If you will have several actors speaking at once then use a cardioid and accept that you'll get plenty of room interaction... but still stage your shots individually so that you can have that mic boomed JUST BARELY out of frame... I mean mere inches overhead.

For either of these mic-ing techniques make sure that nobody is speaking more then 3-5 feet away from the mic or they will sound distant and hollow. All voice within 3 feet or LESS will sound good.

If you don't like the above approach and you'll only have two people speaking at a time then I'd put a lav on each and run two seperate channels of the DVX... you'll then have to switch between the two in post... but this will be a lot of work so try to make the cardioid or hyper-cardioid work first.

Next for lighting you need to decide between flattering and drama. If you want drama then go open-faced on the lights... if not then go with softlights or fluorescents... Softlights/fluorescents are easier to work over hard lights which create specific shadows that require good actors to stay and move where you want them. Bring cardboard/foamcore for flags and keep stray light away from everything but your subjects. Once you get your talent lighted properly go to the camera and analyze the background. Does it need something? Should you point a weak light into an area of the background? Is there a stuffed TweetyBird in frame that you didn't notice before but it will cause hell in post?

Plan your shots as an assembly-line... get all the shots for a given setup even if they don't follow chronological order... then switch to the next setup. Storyboarding and scripts and shot-sheets make this easy... otherwise just jot a plan down on a legal pad.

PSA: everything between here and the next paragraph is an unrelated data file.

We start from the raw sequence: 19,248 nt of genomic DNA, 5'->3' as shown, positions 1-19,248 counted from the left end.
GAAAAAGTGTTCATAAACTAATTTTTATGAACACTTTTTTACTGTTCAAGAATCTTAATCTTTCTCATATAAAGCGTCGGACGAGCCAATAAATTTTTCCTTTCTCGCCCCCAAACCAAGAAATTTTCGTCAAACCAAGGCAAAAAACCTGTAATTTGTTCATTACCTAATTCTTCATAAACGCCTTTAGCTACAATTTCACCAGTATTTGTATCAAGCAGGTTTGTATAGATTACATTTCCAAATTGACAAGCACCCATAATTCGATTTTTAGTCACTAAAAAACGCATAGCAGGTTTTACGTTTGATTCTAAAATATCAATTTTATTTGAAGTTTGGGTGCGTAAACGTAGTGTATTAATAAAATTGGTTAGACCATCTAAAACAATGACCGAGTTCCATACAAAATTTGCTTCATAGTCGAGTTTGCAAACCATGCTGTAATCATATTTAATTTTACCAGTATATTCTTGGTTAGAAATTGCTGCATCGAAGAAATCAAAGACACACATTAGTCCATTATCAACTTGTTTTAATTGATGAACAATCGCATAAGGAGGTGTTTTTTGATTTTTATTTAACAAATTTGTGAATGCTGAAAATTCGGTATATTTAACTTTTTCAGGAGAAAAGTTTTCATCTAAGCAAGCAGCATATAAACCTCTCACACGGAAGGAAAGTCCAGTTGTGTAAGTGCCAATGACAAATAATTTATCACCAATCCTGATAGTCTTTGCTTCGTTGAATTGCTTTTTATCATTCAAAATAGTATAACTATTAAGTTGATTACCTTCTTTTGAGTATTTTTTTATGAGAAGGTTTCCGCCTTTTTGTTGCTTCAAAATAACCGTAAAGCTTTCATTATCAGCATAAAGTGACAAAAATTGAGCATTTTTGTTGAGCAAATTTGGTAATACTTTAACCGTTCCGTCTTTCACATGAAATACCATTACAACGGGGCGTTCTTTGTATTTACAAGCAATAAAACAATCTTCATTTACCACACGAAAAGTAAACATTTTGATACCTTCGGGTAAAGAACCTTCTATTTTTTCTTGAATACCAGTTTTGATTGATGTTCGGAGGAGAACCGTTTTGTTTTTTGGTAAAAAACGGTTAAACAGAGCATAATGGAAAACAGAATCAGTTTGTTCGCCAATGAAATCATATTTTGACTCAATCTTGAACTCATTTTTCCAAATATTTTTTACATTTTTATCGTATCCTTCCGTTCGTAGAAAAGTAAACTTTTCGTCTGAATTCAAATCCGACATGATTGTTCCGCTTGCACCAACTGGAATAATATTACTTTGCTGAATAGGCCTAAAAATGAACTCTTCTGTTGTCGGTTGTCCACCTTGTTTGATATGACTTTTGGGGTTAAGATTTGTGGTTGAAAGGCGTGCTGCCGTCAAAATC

About the most important thing I can tell you is SCOUT YOUR LOCATION AHEAD OF TIME... that can save you TONS of aggravation. Bring a light... any light. Take notice of outlets, ambient sound, how much space you have vs. how much space you need... listen for traffic or other unwanted sound. Clap your hands and speak at the volume the actors will. What is the room doing? Get a serious handle on your location and possible problems. Get to your shoot with at least one guy and begin setup 3 hours before everybody else is to show up. You'll be amazed at how fast that 3 hours goes by... otherwise you'll have actors showing up while you struggle to get the lighting and sound right. Then you'll get reckless as you try to keep your actors from getting bored or anxious. Good planning will save the day and poor planning will ruin it.

When you get the cam stay aware of the sound levels. The little dials seem easy to nudge off a setting by inexperienced hands. Also get a feel for the focus numbers so you can rack focus quickly. Before you start shooting set the WB and lock the iris and focus to manual. Hopefully that extra time I suggested will give you some time to experiment with the scene files and get the cam setup for the look you want... The DVX has so much capability to change the look of what you shoot with it that it would be nuts to not spend some time choosing a look. You can crank up the Master Ped and force drama and blacken shadows... otherwise you can tweak the camera for a neutral look and manipulate it in post.

Record several minutes of ROOM TONE... meaning have your mics set up and record while EVERYONE is silent or not yet there. That way you can add dialog later and lay it over the room tone and it won't sound as much like "piped-in" sound. If you add any foley or extra dialog over a dead audio track you'll hear what I mean.

Hmm, anything else? Well it's the middle of the night now so I'll add to this tomorrow if I think of anything.